On January 4, 2016, the U.S. Department of Health and Human Services (HHS) issued a final rule that modifies the Health Insurance Portability and Accountability Act of 1996 (HIPAA) Privacy Rule. This modification expressly allows certain covered entities to disclose to the National Instant Criminal Background Check System (NICS), without consent, the identities of individuals who, for mental health reasons, are prohibited by Federal law from possessing a firearm. The final rule coincides with several executive actions to address gun control that were announced by the Obama Administration on January 5, 2016.

Current Federal law prohibits certain categories of individuals from receiving or possessing firearms. The Federal “mental health prohibitor” applies to those individuals who have (1) been involuntarily committed to a mental health institution; (2) found incompetent to stand trial or not guilty by reason of insanity; or (3) otherwise determined by a court, board, commission, or other lawful authority to be a danger to themselves or others or unable to manage their own affairs, as a result of marked subnormal intelligence, or mental illness, incompetency, condition or disease.  According to HHS, the final rule serves an important public safety interest by potentially increasing reporting by states that historically have not disclosed Federal mental health prohibitor data to NICS due to existing Privacy Rule disclosure restrictions.

The final rule adopts the proposed amendment to the Privacy Rule that HHS previously announced in an April 23, 2013 Advance Notice of Proposed Rulemaking and seeks to balance public safety concerns with individuals’ privacy rights by:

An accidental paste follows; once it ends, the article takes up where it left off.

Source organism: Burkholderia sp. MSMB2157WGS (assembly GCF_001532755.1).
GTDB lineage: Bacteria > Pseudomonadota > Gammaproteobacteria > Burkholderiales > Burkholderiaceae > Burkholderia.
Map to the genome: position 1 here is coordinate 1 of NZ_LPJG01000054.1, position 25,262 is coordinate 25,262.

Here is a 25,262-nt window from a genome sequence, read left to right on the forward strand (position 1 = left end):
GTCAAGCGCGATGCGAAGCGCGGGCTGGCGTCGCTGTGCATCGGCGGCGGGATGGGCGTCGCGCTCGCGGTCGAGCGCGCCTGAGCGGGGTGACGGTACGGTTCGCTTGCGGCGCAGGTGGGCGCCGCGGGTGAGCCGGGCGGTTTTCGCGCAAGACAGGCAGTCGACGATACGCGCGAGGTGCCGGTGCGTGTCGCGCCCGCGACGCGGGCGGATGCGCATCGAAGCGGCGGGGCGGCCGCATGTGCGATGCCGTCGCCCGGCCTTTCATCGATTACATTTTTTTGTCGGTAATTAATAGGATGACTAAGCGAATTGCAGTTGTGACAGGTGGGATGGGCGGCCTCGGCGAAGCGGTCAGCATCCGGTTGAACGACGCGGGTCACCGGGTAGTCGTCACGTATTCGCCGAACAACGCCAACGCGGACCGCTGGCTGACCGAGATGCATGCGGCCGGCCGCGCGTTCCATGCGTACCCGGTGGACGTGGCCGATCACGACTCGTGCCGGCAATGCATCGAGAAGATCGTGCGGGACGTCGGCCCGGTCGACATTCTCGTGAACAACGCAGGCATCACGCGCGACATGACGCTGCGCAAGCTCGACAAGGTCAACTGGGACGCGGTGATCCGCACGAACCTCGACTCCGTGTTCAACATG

• Limiting who has permission to disclose: Only those covered entities that order involuntary commitments or make other adjudications that subject individuals to the Federal mental health prohibitor, or that serve as repositories of such information for NICS reporting purposes, may disclose to the NICS that an individual is subject to the Federal mental health prohibitor.
  • Limiting who may receive the information: Covered entities with permission may disclose the required protected health information (PHI) only to the NICS or to designated NICS repositories. The information may not be disclosed for other law enforcement purposes unless another provision in the Privacy Rule permits such disclosure.
  •  Limiting what information is disclosed: Disclosures are limited to demographic or other information necessary for NICS reporting, e.g., name, date of birth, sex, the submitting entity, the agency record supporting the prohibition, and the code(s) indicating the applicable prohibitor. Covered entities may not share diagnoses or treatment records, nor may they share that an individual is subject to a State law mental health prohibitor.

While it is important to understand what the final rule does, it may be more important for healthcare providers to know what the final rule does not do:

  • It does not affect most healthcare providers who treat individuals with mental illness – the final rule applies only to those covered entities with authority to make the adjudications or commitment decisions that subject an individual to the Federal mental health prohibitor, or that serve as repositories of information for NICS reporting purposes.
  • It does not create a requirement to disclose – it only creates permission to disclose.
  • It does not create permission for most treating providers to report information about their patients to the NICS.
  • It does not change who is subject to the Federal mental health prohibitor.

The final rule will be effective February 5, 2016. For more information, covered entities may read the complete final rule here.

Please contact the blog author for any questions.